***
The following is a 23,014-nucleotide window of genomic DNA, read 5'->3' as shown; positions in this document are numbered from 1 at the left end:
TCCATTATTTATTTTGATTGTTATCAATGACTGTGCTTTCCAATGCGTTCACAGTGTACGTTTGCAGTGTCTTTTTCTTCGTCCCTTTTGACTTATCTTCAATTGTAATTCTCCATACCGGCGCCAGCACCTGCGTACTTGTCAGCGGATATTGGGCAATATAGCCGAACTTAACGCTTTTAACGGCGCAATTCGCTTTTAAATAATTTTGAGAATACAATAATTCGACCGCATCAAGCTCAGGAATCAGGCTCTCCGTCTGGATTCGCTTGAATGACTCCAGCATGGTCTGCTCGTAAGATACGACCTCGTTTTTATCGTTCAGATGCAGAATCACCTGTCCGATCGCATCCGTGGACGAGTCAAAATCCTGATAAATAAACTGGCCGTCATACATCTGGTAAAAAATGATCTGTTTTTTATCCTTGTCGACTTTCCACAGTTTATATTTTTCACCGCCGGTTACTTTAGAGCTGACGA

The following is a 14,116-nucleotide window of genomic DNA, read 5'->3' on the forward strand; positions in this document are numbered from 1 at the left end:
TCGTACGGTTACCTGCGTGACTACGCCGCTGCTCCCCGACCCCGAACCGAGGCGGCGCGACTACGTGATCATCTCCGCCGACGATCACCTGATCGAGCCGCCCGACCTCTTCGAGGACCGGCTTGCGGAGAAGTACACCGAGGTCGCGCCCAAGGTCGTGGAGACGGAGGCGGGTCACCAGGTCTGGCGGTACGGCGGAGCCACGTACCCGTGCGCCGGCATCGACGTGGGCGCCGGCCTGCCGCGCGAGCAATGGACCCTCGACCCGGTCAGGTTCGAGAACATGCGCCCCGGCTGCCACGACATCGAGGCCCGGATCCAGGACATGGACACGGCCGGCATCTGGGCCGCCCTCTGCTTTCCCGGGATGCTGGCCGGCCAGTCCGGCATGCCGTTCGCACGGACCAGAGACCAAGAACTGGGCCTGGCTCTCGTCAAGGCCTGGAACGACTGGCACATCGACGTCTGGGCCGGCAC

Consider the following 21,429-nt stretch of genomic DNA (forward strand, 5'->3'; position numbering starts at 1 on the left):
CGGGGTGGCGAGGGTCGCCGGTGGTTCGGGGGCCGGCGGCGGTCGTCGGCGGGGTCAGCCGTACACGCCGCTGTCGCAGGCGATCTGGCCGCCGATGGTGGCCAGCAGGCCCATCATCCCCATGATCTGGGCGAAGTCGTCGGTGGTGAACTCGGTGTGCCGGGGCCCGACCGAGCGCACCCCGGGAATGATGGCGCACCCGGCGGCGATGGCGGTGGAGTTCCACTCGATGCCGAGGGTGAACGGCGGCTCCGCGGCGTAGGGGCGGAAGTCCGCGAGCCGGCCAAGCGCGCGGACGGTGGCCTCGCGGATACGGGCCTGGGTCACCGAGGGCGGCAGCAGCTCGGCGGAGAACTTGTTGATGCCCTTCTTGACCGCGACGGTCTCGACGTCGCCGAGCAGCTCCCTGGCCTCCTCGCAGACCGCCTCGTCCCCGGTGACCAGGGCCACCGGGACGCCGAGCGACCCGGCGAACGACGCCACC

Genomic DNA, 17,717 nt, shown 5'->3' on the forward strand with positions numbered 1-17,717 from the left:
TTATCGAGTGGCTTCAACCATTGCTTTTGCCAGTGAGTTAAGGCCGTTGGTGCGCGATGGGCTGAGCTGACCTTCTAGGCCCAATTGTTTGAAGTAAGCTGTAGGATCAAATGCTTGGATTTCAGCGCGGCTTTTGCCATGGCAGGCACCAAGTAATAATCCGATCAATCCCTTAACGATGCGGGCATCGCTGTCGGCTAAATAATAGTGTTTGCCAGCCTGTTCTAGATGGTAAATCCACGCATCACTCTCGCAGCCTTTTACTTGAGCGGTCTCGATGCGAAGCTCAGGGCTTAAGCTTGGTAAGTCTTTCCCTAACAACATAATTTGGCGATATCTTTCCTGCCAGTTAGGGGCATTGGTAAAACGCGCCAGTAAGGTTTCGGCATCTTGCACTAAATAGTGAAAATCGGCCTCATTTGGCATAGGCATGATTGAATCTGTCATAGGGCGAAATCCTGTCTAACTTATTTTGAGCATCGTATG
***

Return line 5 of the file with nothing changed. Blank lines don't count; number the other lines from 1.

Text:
Consider the following 21,429-nt stretch of genomic DNA (forward strand, 5'->3'; position numbering starts at 1 on the left):